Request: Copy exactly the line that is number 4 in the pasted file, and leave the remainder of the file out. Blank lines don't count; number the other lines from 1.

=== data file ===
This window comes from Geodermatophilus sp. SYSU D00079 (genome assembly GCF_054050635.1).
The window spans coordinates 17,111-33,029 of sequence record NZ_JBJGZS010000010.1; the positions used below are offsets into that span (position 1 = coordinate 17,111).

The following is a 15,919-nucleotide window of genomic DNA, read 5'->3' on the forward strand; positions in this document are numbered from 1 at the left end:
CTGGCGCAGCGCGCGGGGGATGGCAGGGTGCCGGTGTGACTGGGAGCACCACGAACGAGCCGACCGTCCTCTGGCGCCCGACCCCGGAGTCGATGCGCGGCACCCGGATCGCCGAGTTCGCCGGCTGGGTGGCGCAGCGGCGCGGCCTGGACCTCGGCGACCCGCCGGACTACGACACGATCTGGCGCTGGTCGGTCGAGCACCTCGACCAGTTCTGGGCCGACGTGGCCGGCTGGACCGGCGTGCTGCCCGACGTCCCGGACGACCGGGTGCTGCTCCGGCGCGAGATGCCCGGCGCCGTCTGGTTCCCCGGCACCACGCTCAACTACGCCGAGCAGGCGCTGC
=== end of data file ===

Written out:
CTGGCGCAGCGCGCGGGGGATGGCAGGGTGCCGGTGTGACTGGGAGCACCACGAACGAGCCGACCGTCCTCTGGCGCCCGACCCCGGAGTCGATGCGCGGCACCCGGATCGCCGAGTTCGCCGGCTGGGTGGCGCAGCGGCGCGGCCTGGACCTCGGCGACCCGCCGGACTACGACACGATCTGGCGCTGGTCGGTCGAGCACCTCGACCAGTTCTGGGCCGACGTGGCCGGCTGGACCGGCGTGCTGCCCGACGTCCCGGACGACCGGGTGCTGCTCCGGCGCGAGATGCCCGGCGCCGTCTGGTTCCCCGGCACCACGCTCAACTACGCCGAGCAGGCGCTGC